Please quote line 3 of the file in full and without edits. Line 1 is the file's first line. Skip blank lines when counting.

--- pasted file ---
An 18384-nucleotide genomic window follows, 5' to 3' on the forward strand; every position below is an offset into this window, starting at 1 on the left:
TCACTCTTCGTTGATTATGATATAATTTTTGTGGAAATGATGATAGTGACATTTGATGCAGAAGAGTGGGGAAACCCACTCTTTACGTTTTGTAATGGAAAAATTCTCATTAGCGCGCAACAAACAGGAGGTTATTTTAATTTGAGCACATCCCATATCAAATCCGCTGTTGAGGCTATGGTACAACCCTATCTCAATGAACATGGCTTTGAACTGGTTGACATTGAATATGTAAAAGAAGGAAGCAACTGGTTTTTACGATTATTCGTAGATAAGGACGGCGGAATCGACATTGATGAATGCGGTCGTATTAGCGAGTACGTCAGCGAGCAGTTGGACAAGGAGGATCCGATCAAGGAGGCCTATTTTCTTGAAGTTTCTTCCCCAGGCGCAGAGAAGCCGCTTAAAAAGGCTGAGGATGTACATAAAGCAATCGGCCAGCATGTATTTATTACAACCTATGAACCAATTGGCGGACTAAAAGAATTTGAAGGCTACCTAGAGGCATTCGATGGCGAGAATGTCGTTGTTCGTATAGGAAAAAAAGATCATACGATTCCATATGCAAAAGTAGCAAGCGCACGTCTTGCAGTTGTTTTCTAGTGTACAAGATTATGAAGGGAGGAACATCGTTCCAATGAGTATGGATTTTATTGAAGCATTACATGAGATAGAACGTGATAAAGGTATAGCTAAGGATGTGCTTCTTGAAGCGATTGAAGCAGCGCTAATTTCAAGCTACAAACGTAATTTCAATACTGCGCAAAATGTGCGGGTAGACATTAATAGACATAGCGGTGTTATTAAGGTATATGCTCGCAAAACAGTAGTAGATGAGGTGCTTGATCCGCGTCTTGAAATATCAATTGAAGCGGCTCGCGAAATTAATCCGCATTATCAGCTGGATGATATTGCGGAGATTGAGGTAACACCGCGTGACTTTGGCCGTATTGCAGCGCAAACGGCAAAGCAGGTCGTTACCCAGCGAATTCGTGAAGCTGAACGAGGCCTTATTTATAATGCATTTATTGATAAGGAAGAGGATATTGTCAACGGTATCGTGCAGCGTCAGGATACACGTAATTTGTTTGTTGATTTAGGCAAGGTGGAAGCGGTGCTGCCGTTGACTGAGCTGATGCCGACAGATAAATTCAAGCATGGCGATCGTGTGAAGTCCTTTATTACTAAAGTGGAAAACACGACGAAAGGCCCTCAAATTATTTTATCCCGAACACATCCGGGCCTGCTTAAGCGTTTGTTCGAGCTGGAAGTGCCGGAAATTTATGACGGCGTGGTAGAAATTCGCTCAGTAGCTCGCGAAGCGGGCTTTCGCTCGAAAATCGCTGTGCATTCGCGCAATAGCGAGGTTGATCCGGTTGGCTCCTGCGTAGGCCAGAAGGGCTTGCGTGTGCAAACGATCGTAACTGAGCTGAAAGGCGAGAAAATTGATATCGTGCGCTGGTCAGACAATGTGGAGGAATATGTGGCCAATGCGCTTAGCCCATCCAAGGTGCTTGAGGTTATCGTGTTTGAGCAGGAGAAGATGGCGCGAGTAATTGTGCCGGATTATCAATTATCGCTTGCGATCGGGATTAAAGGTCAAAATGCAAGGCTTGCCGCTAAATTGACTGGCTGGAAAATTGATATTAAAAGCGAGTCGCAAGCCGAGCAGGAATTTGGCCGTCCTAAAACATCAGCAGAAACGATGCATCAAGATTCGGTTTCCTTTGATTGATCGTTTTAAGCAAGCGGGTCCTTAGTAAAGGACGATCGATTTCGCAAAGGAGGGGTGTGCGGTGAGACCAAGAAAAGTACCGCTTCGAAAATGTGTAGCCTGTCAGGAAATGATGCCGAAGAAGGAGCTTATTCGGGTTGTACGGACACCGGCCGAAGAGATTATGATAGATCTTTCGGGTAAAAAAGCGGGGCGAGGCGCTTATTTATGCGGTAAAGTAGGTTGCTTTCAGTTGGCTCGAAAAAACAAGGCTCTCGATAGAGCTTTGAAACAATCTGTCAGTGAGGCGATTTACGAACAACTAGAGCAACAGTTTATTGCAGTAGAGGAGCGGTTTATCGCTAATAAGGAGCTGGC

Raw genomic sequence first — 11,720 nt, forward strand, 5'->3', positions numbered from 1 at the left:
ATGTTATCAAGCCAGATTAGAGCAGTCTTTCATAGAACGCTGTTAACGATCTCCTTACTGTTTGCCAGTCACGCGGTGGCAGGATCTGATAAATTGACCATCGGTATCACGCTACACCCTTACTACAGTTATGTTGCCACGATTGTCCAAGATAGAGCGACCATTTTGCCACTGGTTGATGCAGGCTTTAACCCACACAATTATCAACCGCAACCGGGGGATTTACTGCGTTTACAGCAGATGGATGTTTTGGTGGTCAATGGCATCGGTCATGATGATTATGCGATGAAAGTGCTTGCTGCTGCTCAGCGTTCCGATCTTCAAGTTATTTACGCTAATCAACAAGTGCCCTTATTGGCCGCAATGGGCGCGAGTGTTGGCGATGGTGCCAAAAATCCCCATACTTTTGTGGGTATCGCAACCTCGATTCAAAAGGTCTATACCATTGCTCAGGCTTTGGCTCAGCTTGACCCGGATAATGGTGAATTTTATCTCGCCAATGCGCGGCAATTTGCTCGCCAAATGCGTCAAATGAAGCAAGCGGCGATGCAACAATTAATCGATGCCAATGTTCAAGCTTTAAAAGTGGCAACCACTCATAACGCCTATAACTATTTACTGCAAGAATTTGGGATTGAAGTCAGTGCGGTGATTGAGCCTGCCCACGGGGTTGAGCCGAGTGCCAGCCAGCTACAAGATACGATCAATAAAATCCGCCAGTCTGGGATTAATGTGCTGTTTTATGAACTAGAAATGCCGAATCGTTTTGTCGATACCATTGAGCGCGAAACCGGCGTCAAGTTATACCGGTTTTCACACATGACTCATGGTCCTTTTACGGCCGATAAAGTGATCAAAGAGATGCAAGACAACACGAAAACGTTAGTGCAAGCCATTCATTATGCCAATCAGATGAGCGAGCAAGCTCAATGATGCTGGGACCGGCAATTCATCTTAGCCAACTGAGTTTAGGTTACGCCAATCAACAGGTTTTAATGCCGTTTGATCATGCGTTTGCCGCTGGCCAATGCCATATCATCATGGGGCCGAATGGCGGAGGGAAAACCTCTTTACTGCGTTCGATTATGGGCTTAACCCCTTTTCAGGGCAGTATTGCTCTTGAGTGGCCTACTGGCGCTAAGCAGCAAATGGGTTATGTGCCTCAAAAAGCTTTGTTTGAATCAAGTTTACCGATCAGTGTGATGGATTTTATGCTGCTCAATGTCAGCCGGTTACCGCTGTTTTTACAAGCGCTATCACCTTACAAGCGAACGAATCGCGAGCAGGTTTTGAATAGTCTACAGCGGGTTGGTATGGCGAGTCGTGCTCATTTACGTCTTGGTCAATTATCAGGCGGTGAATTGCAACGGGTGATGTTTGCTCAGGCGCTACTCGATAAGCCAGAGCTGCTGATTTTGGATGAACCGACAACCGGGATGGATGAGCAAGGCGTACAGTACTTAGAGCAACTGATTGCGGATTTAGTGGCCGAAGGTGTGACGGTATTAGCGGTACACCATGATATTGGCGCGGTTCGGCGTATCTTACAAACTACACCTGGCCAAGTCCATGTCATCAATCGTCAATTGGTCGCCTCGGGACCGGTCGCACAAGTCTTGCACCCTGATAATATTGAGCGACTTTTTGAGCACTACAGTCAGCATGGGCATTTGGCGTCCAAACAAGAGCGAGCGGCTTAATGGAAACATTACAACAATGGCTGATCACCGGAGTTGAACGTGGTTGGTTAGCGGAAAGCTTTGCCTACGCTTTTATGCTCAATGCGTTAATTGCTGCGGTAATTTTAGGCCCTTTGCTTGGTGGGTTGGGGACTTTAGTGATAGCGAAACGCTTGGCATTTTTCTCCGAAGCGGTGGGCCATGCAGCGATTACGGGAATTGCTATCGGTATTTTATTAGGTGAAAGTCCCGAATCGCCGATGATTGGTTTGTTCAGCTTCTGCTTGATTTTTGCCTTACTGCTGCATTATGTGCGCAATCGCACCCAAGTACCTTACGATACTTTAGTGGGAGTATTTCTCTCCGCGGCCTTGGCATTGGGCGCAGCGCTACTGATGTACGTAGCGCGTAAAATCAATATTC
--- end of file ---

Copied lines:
Raw genomic sequence first — 11,720 nt, forward strand, 5'->3', positions numbered from 1 at the left: